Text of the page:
|CHICAGO — HILCO, the company responsible for the environmental assault on Little Village last Saturday, misled the city and this community when it sought a permit to take down the former Crawford coal plant tower by implosion.|
“HILCO assured us that the pollution caused by the implosion to take down that tower would not go beyond their property,” 22nd Ward Alderman Michael Rodriguez said. “The leadership of this company has shown an appalling lack of candor and honor.”
“The well-being of ward residents should come first,” he said. “The company should be held fully accountable and should never get the opportunity to mislead us again. What we ask now is for HILCO to restore the community and make it whole. We expected them to uphold their commitments and requirements to keep the community safe and informed–and they didn’t. My goal will be to ensure that every resident, family member, grandparent, parent, child and those living with underlying health conditions, are provided the services and the environmental remediation that they deserve.”
Rodriguez and the City Council Progressive Caucus are calling on the mayor to extend indefinitely the stop-work order she issued for this site, and for the departments of Buildings and Health to enforce a moratorium on all demolitions during COVID-19. Further, they are supporting calls for the inspector general to investigate the city’s internal approval process leading up to the implosion of the Crawford coal plant smoke stack.
Rodriguez and the Progressive Caucus are pushing for:
- Full environmental remediation for residents and the community;
- The city to explore the cancellation of the $19.7 million dollar tax break HILCO received in January 2019, so that the people of Chicago don’t foot the bill for what the company must pay in restitution to the residents of Little Village;
- Legislative action to reform the permitting process in cases like this; and
- A complete review of HILCO’s plan for the site with full consideration of the environmental impact of bringing thousands of diesel trucks into the second most polluted area in all of Illinois;
- Reestablish the Department of Environment and create an advisory committee of community stakeholders on the environment;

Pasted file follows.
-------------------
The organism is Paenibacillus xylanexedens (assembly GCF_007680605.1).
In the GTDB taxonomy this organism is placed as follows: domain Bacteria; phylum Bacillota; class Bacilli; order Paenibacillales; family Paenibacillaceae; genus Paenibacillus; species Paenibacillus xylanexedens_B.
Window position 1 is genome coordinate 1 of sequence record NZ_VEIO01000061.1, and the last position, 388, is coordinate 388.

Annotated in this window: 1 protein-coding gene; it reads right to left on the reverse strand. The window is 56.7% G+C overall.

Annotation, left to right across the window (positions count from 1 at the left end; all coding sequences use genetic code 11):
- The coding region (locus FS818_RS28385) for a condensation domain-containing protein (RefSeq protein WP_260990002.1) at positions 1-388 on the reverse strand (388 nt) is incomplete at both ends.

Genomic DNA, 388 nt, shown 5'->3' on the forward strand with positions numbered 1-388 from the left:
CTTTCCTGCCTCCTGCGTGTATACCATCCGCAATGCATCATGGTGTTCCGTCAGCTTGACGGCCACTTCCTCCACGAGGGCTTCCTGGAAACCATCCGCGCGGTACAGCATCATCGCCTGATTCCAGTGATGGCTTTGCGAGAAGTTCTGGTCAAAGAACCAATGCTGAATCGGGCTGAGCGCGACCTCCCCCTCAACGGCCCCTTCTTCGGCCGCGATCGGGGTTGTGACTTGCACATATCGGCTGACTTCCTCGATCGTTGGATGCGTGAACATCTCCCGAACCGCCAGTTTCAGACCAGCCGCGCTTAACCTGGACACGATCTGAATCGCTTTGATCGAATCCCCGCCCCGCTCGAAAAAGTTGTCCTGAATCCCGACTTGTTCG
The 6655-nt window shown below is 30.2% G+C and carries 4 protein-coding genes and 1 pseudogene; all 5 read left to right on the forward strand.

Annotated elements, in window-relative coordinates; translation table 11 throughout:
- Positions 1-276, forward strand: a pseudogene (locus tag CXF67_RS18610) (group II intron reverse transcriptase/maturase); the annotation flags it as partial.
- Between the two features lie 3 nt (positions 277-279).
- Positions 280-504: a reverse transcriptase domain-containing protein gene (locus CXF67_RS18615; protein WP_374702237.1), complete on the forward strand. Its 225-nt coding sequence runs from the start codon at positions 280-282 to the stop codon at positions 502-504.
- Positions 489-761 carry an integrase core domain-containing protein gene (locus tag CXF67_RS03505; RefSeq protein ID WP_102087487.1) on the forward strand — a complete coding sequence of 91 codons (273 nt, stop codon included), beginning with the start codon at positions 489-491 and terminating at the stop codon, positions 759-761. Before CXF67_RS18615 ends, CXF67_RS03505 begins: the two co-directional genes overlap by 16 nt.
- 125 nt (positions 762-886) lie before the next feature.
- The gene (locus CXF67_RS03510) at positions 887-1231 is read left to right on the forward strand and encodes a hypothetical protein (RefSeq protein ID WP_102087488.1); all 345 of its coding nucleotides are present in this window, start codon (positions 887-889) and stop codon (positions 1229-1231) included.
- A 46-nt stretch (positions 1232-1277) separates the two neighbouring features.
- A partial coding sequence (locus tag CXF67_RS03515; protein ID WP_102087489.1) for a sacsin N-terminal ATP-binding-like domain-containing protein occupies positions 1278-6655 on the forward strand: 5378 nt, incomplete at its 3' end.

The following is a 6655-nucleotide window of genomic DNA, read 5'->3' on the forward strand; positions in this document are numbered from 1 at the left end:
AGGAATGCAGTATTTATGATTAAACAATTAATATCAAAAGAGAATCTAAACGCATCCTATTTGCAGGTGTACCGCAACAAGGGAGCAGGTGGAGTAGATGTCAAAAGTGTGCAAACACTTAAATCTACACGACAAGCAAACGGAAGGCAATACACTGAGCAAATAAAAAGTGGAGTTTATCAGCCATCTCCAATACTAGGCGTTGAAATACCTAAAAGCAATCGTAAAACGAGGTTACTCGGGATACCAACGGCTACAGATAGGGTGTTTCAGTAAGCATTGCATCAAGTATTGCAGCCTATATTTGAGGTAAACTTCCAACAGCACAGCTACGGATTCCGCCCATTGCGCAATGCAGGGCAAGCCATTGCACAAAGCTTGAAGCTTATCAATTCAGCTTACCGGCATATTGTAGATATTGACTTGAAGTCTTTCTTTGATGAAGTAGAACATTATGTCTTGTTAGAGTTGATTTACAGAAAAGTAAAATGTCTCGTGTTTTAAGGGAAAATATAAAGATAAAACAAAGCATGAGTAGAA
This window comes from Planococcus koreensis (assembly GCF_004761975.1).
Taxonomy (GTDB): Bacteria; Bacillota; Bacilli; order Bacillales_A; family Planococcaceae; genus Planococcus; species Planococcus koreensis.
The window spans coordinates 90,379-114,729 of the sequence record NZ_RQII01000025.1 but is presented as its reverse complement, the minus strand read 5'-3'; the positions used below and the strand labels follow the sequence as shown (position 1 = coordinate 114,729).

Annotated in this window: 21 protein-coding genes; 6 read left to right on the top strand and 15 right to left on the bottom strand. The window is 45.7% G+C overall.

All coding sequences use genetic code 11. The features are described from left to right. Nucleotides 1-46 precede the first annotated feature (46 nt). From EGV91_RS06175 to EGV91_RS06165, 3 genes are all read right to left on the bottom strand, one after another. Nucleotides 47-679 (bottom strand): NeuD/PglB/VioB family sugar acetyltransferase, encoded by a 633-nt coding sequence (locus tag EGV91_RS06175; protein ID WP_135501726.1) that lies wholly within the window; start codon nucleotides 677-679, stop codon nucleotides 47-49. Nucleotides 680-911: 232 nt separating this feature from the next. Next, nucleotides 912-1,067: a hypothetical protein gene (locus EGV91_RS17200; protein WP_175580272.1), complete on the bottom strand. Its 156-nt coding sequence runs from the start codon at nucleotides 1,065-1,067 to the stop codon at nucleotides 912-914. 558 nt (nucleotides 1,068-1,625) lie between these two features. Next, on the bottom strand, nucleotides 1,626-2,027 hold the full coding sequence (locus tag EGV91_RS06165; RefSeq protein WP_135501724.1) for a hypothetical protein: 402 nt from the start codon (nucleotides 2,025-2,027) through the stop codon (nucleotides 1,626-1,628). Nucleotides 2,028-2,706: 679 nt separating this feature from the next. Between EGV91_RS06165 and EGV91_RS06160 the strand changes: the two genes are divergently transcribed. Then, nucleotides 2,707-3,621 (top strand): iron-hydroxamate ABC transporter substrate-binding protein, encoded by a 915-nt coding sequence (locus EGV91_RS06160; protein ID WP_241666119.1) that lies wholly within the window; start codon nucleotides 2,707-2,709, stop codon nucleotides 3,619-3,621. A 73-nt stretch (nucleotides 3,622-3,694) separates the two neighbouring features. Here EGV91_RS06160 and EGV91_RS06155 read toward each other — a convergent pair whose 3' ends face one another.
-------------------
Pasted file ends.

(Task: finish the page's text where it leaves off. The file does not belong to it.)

- HILCO to meet with Ald. Byron Sigcho-Lopez and Ald. Mike Rodriguez, and the residents of Pilsen and Little Village on the future of the HILCO developments in these neighborhoods, including the demolition plan for the plants, and to discuss the community-based planning for the future of both sites;
- A complete review of all HILCO properties, permits and intentions in the city of Chicago.
|“We, as a neighborhood, will take a hard look at this entire project,” Rodriguez said. “HILCO has proved itself to be a bad actor and an unsavory neighbor. Our community has had as much of this company’s pollution as we can tolerate.”|
“This Hilco implosion incident has brought to light major shortfalls when it comes to community input and development,” Sigcho-Lopez said. “Community input ensures projects meet the future needs of our community while also ensuring the highest safety standards are upheld. The Pilsen community will expect a robust, community-driven process for the Fisk Power Plant.”
The Progressive Reform Caucus of the Chicago City Council is dedicated to creating a more just and equal Chicago, combating all forms of discrimination, and advancing public policies that offer genuine opportunity to all Chicagoans, especially those who have been left out of our society’s prosperity.
The Progressive Reform Caucus includes Ald. Daniel LaSpata (1); Ald. Sophia King (4); Ald. Leslie Hairston (5); Ald. Roderick T. Sawyer (6); Ald. Susan Sadlowski-Garza (10); Ald. Stephanie Coleman (16); Ald. David Moore (17); Ald. Jeanette Taylor (20); Ald. Michael Rodriguez (22); Ald. Byron Sigcho-Lopez (25); Ald. Chris Taliaferro (29); Ald. Rossana Rodriguez (33); Ald. Carlos Ramirez-Rosa (35); Ald. Felix Cardona, Jr. (31); Ald. Scott Waugespack (32); Ald. Andre Vasquez (40); Ald. Matt Martin (47); Ald. Maria Hadden (49).